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ERIC Number: ED610524
Record Type: Non-Journal
Publication Date: 2020-Nov
Pages: 3
Abstractor: ERIC
ISBN: N/A
ISSN: ISSN-
EISSN: N/A
Child Well-Being Spotlight: Children Living in Kinship Care and Nonrelative Foster Care Are Unlikely to Receive Needed Early Intervention or Special Education Services. National Survey of Child and Adolescent Well-Being. OPRE Report 2020-31
Casanueva, C.; Smith, K.; Ringeisen, H.; Dolan, M.; Testa, M.; Burfeind, C.
Office of Planning, Research and Evaluation
Early intervention for children with developmental delays or disabilities may prevent future need for special education services. The Individuals with Disabilities Education Act (IDEA) allows each state to establish criteria for eligibility for early intervention services for children younger than 3 years old (Part C) and special education services for children 3 years of age and older (Part B). Children meeting the criteria for Part B should have an Individualized Education Plan (IEP) for receiving special education and those meeting the criteria for Part C should have an Individualized Family Services Plan (IFSP) for receiving early intervention. Further, the federal Keeping Children Safe Act requires states to develop procedures for referring child maltreatment victims under 3 years old to early intervention services. According to the National Survey of Child and Adolescent Well-Being (NSCAW II), a nationally representative sample of children involved with the child welfare system (CWS), children with a condition that would potentially qualify them for Part B or C, their caregivers reported in NSCAW II that half or fewer received early intervention (IFSP) or special education (IEP) services. Unmet early intervention and special education needs are particularly large among children who are living in voluntary kinship care. Young children placed in voluntary kinship care with developmental, cognitive, or language delays identified in NSCAW assessments are significantly less likely to have an IFSP (4%) than similar children placed in nonrelative foster care (22%). Among children 3 to 17 years old, those placed in voluntary kinship care with cognitive or academic needs are significantly less likely to have an IEP (22%) than similar children placed in nonrelative foster care (54%).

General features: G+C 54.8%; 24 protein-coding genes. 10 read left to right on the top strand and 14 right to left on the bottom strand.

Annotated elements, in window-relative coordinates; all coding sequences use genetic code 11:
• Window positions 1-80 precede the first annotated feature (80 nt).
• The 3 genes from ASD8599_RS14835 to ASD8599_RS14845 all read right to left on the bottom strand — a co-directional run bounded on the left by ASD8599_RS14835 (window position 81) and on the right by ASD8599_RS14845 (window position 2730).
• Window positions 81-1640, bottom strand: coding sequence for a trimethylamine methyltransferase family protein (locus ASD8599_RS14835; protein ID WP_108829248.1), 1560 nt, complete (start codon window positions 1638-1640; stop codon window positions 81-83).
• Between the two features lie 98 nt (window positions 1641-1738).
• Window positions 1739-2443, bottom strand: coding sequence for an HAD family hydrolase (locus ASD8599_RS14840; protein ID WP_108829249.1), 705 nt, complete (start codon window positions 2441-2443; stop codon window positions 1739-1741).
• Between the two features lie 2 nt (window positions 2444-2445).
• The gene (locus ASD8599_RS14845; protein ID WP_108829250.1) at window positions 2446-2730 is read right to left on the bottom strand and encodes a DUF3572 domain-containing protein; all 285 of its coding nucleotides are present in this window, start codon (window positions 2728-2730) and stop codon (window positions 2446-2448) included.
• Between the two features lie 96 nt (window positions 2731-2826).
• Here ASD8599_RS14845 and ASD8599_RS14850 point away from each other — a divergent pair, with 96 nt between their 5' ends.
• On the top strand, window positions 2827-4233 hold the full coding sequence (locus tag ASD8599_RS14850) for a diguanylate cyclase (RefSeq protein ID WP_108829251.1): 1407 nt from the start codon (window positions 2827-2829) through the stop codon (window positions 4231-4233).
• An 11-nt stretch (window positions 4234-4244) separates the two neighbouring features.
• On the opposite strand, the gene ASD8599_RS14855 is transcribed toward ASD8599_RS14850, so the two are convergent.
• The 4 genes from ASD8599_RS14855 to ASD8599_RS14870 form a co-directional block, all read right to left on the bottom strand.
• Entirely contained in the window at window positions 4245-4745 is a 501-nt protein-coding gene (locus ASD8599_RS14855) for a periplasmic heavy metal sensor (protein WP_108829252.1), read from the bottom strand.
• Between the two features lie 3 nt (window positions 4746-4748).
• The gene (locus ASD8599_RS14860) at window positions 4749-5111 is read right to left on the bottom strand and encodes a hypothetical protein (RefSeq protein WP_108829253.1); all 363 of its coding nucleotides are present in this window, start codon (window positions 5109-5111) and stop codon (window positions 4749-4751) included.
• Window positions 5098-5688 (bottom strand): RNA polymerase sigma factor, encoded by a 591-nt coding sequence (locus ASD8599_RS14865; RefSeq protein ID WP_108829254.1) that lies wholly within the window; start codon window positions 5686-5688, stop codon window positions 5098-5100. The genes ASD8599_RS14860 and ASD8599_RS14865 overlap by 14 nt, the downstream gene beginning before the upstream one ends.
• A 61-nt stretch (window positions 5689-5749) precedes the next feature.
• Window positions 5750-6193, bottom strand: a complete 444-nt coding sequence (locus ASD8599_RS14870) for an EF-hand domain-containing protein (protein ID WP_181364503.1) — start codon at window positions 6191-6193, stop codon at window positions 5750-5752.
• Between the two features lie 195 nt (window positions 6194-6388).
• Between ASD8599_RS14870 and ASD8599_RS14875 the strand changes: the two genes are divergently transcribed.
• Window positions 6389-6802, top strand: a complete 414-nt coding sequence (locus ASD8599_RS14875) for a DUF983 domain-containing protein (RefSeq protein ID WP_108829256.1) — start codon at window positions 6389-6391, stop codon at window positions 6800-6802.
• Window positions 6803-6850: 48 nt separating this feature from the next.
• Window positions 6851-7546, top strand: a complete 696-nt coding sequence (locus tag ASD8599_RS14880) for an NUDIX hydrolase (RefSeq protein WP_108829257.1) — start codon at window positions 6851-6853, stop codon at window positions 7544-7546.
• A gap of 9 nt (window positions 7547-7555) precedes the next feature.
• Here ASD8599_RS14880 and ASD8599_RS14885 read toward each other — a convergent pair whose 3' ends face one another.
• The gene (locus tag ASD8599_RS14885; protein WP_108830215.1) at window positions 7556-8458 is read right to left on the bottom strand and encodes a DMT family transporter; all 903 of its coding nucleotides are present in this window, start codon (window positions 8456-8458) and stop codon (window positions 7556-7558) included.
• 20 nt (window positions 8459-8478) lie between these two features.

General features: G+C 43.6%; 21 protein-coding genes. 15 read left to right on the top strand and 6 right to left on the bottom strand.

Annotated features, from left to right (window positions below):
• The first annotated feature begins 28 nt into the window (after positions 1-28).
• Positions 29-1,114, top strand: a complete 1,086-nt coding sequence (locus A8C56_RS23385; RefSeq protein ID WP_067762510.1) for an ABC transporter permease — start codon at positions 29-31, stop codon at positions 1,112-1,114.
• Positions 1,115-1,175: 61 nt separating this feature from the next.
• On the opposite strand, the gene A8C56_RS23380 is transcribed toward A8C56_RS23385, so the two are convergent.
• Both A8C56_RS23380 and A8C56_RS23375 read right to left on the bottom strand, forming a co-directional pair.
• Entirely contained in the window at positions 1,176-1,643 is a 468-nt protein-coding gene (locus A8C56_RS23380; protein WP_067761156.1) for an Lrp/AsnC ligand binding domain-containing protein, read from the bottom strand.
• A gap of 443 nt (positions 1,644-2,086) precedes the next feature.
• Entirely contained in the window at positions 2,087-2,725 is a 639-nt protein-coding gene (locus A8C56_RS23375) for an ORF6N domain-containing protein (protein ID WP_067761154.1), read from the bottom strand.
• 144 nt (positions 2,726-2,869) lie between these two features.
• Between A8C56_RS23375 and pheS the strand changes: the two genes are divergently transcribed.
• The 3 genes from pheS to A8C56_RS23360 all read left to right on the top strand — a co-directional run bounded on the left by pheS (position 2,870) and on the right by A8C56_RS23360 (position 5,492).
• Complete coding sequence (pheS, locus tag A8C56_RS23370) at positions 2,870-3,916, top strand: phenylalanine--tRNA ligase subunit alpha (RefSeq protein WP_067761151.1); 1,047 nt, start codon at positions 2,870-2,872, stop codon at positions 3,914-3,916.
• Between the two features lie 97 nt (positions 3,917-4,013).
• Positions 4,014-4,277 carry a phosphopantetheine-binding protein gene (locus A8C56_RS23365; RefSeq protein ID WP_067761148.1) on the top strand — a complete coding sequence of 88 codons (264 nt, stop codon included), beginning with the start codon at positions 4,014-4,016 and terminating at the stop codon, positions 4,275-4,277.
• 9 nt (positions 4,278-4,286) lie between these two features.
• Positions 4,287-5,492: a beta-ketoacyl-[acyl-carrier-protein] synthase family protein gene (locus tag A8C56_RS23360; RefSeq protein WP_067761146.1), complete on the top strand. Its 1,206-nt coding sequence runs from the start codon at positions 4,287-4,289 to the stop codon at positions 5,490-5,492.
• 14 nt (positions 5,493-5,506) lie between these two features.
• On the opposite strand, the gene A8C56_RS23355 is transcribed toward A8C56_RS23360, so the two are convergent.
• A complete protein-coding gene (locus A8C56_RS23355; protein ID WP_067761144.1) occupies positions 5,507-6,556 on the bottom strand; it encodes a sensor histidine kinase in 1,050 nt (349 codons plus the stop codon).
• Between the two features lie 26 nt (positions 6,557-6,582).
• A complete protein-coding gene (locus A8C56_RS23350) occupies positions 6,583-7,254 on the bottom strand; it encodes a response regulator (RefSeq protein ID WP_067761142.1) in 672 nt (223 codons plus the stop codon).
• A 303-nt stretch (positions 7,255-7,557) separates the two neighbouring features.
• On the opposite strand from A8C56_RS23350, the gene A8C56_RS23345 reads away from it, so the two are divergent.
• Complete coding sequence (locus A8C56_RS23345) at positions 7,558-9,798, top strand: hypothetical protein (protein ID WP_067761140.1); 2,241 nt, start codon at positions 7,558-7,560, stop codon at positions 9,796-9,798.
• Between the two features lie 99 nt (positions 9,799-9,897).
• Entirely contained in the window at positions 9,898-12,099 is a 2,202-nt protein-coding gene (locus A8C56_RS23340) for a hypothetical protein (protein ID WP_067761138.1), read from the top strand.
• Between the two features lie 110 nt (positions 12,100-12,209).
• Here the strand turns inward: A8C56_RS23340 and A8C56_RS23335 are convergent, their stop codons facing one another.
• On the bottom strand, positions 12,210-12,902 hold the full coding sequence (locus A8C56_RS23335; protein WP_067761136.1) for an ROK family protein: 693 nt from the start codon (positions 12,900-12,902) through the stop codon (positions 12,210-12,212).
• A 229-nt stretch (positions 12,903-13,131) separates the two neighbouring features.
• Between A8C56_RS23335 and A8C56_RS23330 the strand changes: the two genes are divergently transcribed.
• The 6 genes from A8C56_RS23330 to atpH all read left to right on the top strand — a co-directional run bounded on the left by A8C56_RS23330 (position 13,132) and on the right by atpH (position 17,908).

Office of Planning, Research and Evaluation. Administration for Children & Families, US Department of Health and Human Services, 330 C Street SW, Washington, DC 20201. Web site: https://www.acf.hhs.gov/opre
Publication Type: Reports - Research
Education Level: N/A
Audience: N/A
Language: English
Sponsor: N/A
Authoring Institution: Administration for Children and Families (DHHS), Office of Planning, Research and Evaluation (OPRE); RTI International
Identifiers - Laws, Policies, & Programs: Individuals with Disabilities Education Act; Individuals with Disabilities Education Act Part B; Individuals with Disabilities Education Act Part C; Child Abuse Prevention and Treatment Act
Identifiers - Assessments and Surveys: Battelle Developmental Inventory; Kaufman Brief Intelligence Test; Woodcock Johnson Tests of Achievement
Grant or Contract Numbers: N/A